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Pirate stealth or inattentional blindness? The effects of target relevance and sustained attention on security monitoring for experienced and nave operators

Citation

Nasholm, E and Rohlfing, S and Sauer, J, Pirate stealth or inattentional blindness? The effects of target relevance and sustained attention on security monitoring for experienced and naive operators, PL o S One, 9, (1) Article e86157. ISSN 1932-6203 (2014) [Refereed Article]


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Licensed under Creative Commons Attribution 4.0 International (CC BY 4.0) http://creativecommons.org/licenses/by/4.0/

DOI: doi:10.1371/journal.pone.0086157

Abstract

Closed Circuit Television (CCTV) operators are responsible for maintaining security in various applied settings. However, research has largely ignored human factors that may contribute to CCTV operator error. One important source of error is inattentional blindness the failure to detect unexpected but clearly visible stimuli when attending to a scene. We compared inattentional blindness rates for experienced (84 infantry personnel) and nave (87 civilians) operators in a CCTV monitoring task. The task-relevance of the unexpected stimulus and the length of the monitoring period were manipulated between participants. Inattentional blindness rates were measured using typical post-event questionnaires, and participants' real-time descriptions of the monitored event. Based on the post-event measure, 66% of the participants failed to detect salient, ongoing stimuli appearing in the spatial field of their attentional focus. The unexpected task-irrelevant stimulus was significantly more likely to go undetected (79%) than the unexpected task-relevant stimulus (55%). Prior task experience did not inoculate operators against inattentional blindness effects. Participants' real-time descriptions revealed similar patterns, ruling out inattentional amnesia accounts.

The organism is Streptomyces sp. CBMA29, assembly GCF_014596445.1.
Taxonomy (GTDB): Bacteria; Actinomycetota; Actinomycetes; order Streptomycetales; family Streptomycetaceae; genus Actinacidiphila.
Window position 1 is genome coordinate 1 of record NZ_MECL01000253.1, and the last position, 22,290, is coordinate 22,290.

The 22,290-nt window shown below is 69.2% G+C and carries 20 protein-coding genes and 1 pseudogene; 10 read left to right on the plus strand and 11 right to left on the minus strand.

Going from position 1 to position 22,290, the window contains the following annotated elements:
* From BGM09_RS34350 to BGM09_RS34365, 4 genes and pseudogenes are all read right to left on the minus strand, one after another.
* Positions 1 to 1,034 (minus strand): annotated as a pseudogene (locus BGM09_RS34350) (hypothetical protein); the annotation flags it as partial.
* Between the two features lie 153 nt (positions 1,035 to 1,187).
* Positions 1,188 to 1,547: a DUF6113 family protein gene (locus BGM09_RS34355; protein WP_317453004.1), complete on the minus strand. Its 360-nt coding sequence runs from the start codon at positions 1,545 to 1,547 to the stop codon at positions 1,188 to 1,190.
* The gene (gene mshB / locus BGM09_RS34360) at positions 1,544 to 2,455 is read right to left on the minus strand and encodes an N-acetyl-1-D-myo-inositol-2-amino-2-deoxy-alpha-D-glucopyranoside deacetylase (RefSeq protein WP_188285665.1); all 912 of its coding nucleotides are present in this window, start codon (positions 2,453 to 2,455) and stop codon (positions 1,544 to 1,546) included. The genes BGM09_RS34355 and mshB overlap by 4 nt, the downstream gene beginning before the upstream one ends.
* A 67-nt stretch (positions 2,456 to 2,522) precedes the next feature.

Item Details

Item Type:Refereed Article
Keywords:Inattentional Blindness
Research Division:Psychology and Cognitive Sciences
Research Group:Psychology
Research Field:Sensory Processes, Perception and Performance
Objective Division:Expanding Knowledge
Objective Group:Expanding Knowledge
Objective Field:Expanding Knowledge in Psychology and Cognitive Sciences
Author:Sauer, J (Dr Jim Sauer)
ID Code:95940
Year Published:2014
Web of Science® Times Cited:1
Deposited By:Psychology
Deposited On:2014-10-13
Last Modified:2017-11-02
Downloads:125 View Download Statistics

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